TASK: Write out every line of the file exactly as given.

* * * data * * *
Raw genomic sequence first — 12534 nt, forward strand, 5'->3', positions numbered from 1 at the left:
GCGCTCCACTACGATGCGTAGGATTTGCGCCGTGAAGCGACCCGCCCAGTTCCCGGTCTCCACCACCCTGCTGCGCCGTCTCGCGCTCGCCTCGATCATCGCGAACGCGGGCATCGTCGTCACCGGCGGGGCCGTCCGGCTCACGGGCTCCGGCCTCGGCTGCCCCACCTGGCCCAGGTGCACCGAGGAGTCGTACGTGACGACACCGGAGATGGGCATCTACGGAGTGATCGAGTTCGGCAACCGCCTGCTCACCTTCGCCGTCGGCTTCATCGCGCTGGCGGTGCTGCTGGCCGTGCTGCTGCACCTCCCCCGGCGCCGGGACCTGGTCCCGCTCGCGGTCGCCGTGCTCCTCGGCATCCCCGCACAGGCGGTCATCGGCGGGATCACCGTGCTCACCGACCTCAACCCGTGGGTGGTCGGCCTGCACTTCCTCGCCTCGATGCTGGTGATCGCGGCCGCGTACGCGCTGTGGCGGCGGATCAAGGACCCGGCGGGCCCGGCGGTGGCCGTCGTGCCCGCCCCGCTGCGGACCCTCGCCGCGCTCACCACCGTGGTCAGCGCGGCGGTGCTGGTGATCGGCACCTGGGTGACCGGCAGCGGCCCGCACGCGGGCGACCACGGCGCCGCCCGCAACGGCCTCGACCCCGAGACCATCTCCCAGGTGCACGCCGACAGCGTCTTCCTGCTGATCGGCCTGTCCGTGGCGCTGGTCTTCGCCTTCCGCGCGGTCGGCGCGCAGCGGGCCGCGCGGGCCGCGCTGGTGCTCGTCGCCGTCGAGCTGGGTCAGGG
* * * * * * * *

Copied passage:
Raw genomic sequence first — 12534 nt, forward strand, 5'->3', positions numbered from 1 at the left:
GCGCTCCACTACGATGCGTAGGATTTGCGCCGTGAAGCGACCCGCCCAGTTCCCGGTCTCCACCACCCTGCTGCGCCGTCTCGCGCTCGCCTCGATCATCGCGAACGCGGGCATCGTCGTCACCGGCGGGGCCGTCCGGCTCACGGGCTCCGGCCTCGGCTGCCCCACCTGGCCCAGGTGCACCGAGGAGTCGTACGTGACGACACCGGAGATGGGCATCTACGGAGTGATCGAGTTCGGCAACCGCCTGCTCACCTTCGCCGTCGGCTTCATCGCGCTGGCGGTGCTGCTGGCCGTGCTGCTGCACCTCCCCCGGCGCCGGGACCTGGTCCCGCTCGCGGTCGCCGTGCTCCTCGGCATCCCCGCACAGGCGGTCATCGGCGGGATCACCGTGCTCACCGACCTCAACCCGTGGGTGGTCGGCCTGCACTTCCTCGCCTCGATGCTGGTGATCGCGGCCGCGTACGCGCTGTGGCGGCGGATCAAGGACCCGGCGGGCCCGGCGGTGGCCGTCGTGCCCGCCCCGCTGCGGACCCTCGCCGCGCTCACCACCGTGGTCAGCGCGGCGGTGCTGGTGATCGGCACCTGGGTGACCGGCAGCGGCCCGCACGCGGGCGACCACGGCGCCGCCCGCAACGGCCTCGACCCCGAGACCATCTCCCAGGTGCACGCCGACAGCGTCTTCCTGCTGATCGGCCTGTCCGTGGCGCTGGTCTTCGCCTTCCGCGCGGTCGGCGCGCAGCGGGCCGCGCGGGCCGCGCTGGTGCTCGTCGCCGTCGAGCTGGGTCAGGG